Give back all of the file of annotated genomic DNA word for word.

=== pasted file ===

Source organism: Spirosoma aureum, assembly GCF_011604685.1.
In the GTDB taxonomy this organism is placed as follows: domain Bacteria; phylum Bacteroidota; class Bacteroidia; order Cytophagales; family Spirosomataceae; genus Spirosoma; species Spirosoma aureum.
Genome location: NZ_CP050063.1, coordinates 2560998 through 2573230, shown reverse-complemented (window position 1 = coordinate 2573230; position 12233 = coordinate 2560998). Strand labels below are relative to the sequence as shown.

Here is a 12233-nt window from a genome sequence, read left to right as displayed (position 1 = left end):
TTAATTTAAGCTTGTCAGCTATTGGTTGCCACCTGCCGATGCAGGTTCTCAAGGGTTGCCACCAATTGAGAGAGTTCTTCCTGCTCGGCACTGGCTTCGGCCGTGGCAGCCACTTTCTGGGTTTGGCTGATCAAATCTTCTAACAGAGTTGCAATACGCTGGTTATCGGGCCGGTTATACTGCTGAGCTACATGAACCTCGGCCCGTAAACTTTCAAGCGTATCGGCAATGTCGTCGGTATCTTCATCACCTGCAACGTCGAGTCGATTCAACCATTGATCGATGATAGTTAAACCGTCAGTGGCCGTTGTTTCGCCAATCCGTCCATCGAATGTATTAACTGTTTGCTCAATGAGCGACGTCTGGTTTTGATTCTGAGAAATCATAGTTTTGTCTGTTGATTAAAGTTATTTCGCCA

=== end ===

Source organism: Spirosoma aureum, assembly GCF_011604685.1.
In the GTDB taxonomy this organism is placed as follows: domain Bacteria; phylum Bacteroidota; class Bacteroidia; order Cytophagales; family Spirosomataceae; genus Spirosoma; species Spirosoma aureum.
Genome location: NZ_CP050063.1, coordinates 2560998 through 2573230, shown reverse-complemented (window position 1 = coordinate 2573230; position 12233 = coordinate 2560998). Strand labels below are relative to the sequence as shown.

Here is a 12233-nt window from a genome sequence, read left to right as displayed (position 1 = left end):
TTAATTTAAGCTTGTCAGCTATTGGTTGCCACCTGCCGATGCAGGTTCTCAAGGGTTGCCACCAATTGAGAGAGTTCTTCCTGCTCGGCACTGGCTTCGGCCGTGGCAGCCACTTTCTGGGTTTGGCTGATCAAATCTTCTAACAGAGTTGCAATACGCTGGTTATCGGGCCGGTTATACTGCTGAGCTACATGAACCTCGGCCCGTAAACTTTCAAGCGTATCGGCAATGTCGTCGGTATCTTCATCACCTGCAACGTCGAGTCGATTCAACCATTGATCGATGATAGTTAAACCGTCAGTGGCCGTTGTTTCGCCAATCCGTCCATCGAATGTATTAACTGTTTGCTCAATGAGCGACGTCTGGTTTTGATTCTGAGAAATCATAGTTTTGTCTGTTGATTAAAGTTATTTCGCCA